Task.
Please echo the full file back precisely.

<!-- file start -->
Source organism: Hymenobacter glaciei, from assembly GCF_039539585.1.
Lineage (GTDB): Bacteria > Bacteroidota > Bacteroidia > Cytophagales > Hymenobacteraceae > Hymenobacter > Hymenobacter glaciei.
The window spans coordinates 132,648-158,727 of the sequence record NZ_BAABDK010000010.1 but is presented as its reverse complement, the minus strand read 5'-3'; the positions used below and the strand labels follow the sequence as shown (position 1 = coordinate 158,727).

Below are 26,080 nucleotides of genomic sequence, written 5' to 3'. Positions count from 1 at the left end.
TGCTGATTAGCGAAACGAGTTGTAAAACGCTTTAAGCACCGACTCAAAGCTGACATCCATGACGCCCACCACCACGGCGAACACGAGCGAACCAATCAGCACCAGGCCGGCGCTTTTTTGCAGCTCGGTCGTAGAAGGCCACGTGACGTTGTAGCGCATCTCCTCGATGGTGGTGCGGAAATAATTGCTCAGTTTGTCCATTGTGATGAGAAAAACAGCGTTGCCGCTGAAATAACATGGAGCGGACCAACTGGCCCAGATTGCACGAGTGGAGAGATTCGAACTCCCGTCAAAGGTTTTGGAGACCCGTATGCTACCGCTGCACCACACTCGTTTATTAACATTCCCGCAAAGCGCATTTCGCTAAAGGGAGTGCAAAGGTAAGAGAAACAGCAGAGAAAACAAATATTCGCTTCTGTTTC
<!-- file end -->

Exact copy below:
Source organism: Hymenobacter glaciei, from assembly GCF_039539585.1.
Lineage (GTDB): Bacteria > Bacteroidota > Bacteroidia > Cytophagales > Hymenobacteraceae > Hymenobacter > Hymenobacter glaciei.
The window spans coordinates 132,648-158,727 of the sequence record NZ_BAABDK010000010.1 but is presented as its reverse complement, the minus strand read 5'-3'; the positions used below and the strand labels follow the sequence as shown (position 1 = coordinate 158,727).

Below are 26,080 nucleotides of genomic sequence, written 5' to 3'. Positions count from 1 at the left end.
TGCTGATTAGCGAAACGAGTTGTAAAACGCTTTAAGCACCGACTCAAAGCTGACATCCATGACGCCCACCACCACGGCGAACACGAGCGAACCAATCAGCACCAGGCCGGCGCTTTTTTGCAGCTCGGTCGTAGAAGGCCACGTGACGTTGTAGCGCATCTCCTCGATGGTGGTGCGGAAATAATTGCTCAGTTTGTCCATTGTGATGAGAAAAACAGCGTTGCCGCTGAAATAACATGGAGCGGACCAACTGGCCCAGATTGCACGAGTGGAGAGATTCGAACTCCCGTCAAAGGTTTTGGAGACCCGTATGCTACCGCTGCACCACACTCGTTTATTAACATTCCCGCAAAGCGCATTTCGCTAAAGGGAGTGCAAAGGTAAGAGAAACAGCAGAGAAAACAAATATTCGCTTCTGTTTC